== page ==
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Blockchain-powered Karaoke Booms in South Korea as Coronavirus Drags on

Tim Alper
Last updated: | 2 min read

Coronavirus pandemic-mitigating lockdowns and government-imposed limits on social contact are helping to spur the spectacular growth of blockchain-powered entertainment apps in South Korea – with token-driven karaoke, movie platforms and more.

Source: Adobe/Mix and Match Studio

According to Fn News, the blockchain-based app Somesing has surpassed 400,000 users – more than doubling its user base in the past six months. Private singing rooms, named noraebang in Korean, are exceptionally popular in the country – where groups of friends and workmates congregate after work to let off steam.

But gatherings of more than five people have been outlawed in the country and venues such as noraebang have been ordered to close in an attempt to stop the spread of the virus. Per Mael Kyungjae, singing rooms have been one of the biggest business casualties of the crisis – with at least 2,137 noraebang businesses folding nationwide as a result.

However, South Koreans have apparently lost none of their fervor for karaoke, and Somesing has capitalized, featuring on major TV networks’ news broadcasts.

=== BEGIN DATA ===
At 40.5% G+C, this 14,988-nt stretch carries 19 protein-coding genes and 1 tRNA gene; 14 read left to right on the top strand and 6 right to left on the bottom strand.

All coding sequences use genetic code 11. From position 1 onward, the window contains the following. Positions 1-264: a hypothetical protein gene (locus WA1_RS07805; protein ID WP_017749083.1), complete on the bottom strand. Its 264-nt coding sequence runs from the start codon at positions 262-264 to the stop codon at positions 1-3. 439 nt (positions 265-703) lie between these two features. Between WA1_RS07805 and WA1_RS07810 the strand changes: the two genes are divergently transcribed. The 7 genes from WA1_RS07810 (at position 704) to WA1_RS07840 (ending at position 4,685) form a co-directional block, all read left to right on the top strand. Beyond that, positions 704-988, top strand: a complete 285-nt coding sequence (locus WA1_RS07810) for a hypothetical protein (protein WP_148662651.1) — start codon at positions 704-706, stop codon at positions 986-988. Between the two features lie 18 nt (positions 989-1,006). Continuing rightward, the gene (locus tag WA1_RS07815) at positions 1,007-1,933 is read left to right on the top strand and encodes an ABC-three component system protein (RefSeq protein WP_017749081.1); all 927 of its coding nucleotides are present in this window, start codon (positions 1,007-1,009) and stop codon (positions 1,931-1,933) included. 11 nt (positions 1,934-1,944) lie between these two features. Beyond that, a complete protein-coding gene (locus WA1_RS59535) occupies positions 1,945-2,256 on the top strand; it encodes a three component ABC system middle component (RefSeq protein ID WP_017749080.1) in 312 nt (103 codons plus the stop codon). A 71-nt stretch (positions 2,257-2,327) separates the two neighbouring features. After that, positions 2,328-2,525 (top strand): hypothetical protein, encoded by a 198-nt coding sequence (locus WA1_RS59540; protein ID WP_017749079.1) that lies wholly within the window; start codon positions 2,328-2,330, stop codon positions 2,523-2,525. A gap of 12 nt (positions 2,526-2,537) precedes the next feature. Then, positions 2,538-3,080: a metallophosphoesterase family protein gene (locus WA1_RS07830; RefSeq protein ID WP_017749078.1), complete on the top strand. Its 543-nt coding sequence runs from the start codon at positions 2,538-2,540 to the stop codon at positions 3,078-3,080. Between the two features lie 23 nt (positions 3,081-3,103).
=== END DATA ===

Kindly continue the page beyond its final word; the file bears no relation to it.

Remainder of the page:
The platform allows amateur vocalists to sing along to their favorite tunes and upload their efforts via a smartphone app. More active users and singers who perform well can hope to receive blockchain-powered token rewards from fellow users, who can choose to send coins as gifts to their friends and fellow users.

The same media outlet also reports that Milk, a travel-based blockchain platform that had just over 110,000 users in October last year has more than doubled its usership in the last three months. The platform makes use of a token that can be used to buy books, and can also be exchanged for vouchers at the department store giant and e-commerce outlet Shinsaegae.

The Milk token can also be swapped for coins operated by Yanolja, a blockchain and crypto-keen travel unicorn that has also thrived despite the health crisis.

While large-scale commercial travel and overseas vacations are still very much off the cards for South Koreans, many are seeking to make lower-key family getaways to domestic locations, renting out private pensions – and are making use of Yanolja coin, as well as Milk and its token, to secure their bookings.

And while cinemas remain closed, movie-goers are turning to a service named MovieBloc, which allows filmmakers to showcase their work, and also enables users to earn tokens by writing reviews, rating films or providing captions. The project’s MovieBloc Token is listed on major domestic crypto exchanges such as Bithumb.
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